Be in the know to go with the froyo

Be in the know to go with the froyo

Frozen yogurt is not always healthier than ice cream - it depends on how it's made

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Be in the know to go with the froyo_L
Photo: Edward Wong
It's always great having a cool treat on a hot summer day in Hong Kong. Besides ice cream, 'froyo' is becoming ever more popular, with frozen yogurt shops popping up across the city. Smooth froyos come in many flavours like pomegranate, green tea, taro and pistachio, and those with a sweet tooth can top it up with Oreo crunch, granola, gummy bears or mochi bits.

One of frozen yogurt's attractions is that it sounds like an attractive healthy alternative to ice cream. In Chinese, frozen yogurt is also called 'ice cream yogurt', and with some shops advertising their products as being low-fat and sugar- free, people have come to think of it as a healthy treat.

According to a yp.scmp.com poll, more than 75 per cent of our readers think 'it's at least better than ice cream,' and even 12 per cent think it is 'guilt-free'.

Leung Ka-hang, 18, from Buddhist Tai Kwong Chi Hong College, says: 'The main difference between them [frozen yogurt and normal yogurt] is the texture, but there's little nutritional difference since the ingredients are nearly the same.'

But a discussion with frozen yogurt shop owner Mr Pang reveals the truth behind the product. According to Pang, frozen yogurt can hardly be defined as yogurt. 'Frozen yogurt is the same thing as soft-serve ice cream,' he says.

As he explains, the basic ingredients for frozen yogurt are the same as soft-serve ice cream - powder that is mixed with water or milk and other ingredients like butter, sugar, cream or fruit.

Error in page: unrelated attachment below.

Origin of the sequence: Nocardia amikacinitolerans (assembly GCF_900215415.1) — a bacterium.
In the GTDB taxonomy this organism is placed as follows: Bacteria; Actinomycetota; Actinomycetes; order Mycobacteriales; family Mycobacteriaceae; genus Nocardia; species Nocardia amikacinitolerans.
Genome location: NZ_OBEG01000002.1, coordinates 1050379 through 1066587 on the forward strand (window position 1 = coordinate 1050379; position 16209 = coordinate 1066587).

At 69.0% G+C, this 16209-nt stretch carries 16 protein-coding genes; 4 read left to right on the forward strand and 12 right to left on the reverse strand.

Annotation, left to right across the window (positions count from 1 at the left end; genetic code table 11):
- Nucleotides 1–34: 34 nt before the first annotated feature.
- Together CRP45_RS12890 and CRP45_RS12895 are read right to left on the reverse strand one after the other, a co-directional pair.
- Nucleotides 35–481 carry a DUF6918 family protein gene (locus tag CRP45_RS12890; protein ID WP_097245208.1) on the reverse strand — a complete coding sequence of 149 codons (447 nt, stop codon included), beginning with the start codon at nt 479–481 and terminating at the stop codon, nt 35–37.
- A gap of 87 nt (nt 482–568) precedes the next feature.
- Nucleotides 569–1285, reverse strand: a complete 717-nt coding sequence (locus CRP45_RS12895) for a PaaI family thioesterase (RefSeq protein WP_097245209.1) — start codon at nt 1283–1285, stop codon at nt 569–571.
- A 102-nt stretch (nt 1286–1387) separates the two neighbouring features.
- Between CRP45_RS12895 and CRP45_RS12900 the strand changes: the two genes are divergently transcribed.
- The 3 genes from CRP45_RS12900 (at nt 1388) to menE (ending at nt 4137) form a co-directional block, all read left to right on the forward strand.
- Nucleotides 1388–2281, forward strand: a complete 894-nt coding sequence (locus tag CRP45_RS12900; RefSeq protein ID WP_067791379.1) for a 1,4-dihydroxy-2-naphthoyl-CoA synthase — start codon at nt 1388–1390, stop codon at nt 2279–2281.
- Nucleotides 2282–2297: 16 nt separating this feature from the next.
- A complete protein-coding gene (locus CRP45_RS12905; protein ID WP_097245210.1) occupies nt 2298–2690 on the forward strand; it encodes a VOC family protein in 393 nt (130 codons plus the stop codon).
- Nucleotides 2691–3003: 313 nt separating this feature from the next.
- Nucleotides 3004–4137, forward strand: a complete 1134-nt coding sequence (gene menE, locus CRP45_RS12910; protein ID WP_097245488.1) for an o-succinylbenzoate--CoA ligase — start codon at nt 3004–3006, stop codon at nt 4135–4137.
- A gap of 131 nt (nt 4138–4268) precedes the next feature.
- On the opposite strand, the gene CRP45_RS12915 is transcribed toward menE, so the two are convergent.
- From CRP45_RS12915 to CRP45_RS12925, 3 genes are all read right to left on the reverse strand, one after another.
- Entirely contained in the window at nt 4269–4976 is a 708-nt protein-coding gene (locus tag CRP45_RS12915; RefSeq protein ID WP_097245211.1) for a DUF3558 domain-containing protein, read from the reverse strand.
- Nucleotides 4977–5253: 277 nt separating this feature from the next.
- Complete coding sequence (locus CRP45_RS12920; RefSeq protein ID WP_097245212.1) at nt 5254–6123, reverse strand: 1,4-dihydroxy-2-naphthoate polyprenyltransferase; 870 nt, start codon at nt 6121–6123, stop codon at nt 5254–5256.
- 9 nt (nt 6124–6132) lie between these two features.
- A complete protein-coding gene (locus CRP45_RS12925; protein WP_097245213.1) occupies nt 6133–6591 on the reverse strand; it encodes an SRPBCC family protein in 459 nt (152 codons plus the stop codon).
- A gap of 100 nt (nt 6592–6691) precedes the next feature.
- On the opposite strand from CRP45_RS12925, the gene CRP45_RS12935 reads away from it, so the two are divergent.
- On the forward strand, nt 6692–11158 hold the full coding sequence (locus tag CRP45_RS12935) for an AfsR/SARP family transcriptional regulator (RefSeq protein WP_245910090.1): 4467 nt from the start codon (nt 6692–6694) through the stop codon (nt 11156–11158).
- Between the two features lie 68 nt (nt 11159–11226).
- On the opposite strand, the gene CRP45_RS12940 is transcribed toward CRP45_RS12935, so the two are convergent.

Making frozen yogurt involves adding the yogurt mix powder and a small amount of regular yogurt to a freezer machine. So frozen yogurts only contain a small amount of actual yogurt.

In some cases, Pang explains, ice cream is even healthier than frozen yogurt: 'The key point is the ingredients that are added to the original base.' How unhealthy it is depends on what type of milk is added - whole fat, low-fat, or non-fat - and whether or not butter and cream are added, as well as the amount of sugar put into the mixture.

Sugar and whole-fat milk are often used generously in frozen yogurt shops because fat gives frozen yogurt its smooth 'mouth feel' while sugar gives a better flavour. 'Let's be honest,' says Pang, 'it would be watery and flavorless if it were really sugar- and fat-free.'

For Kathleen Yau Ka-yan, registered dietitian from the Hong Kong Nutrition Association, frozen yogurt can still be a healthier choice than ice cream if consumers pay attention to nutrition.

'Some frozen yogurt shops in America provide nutritional labelling, but not in Hong Kong. Since every shop has its own recipes, the nutritional values vary.'

There's another important difference between regular and frozen yogurt to bear in mind. 'A cup of whole-fat original yogurt contains about 150 calories, but a cup of frozen yogurt can range from 200 to 250 calories, because of the added sugar,' says Yau.

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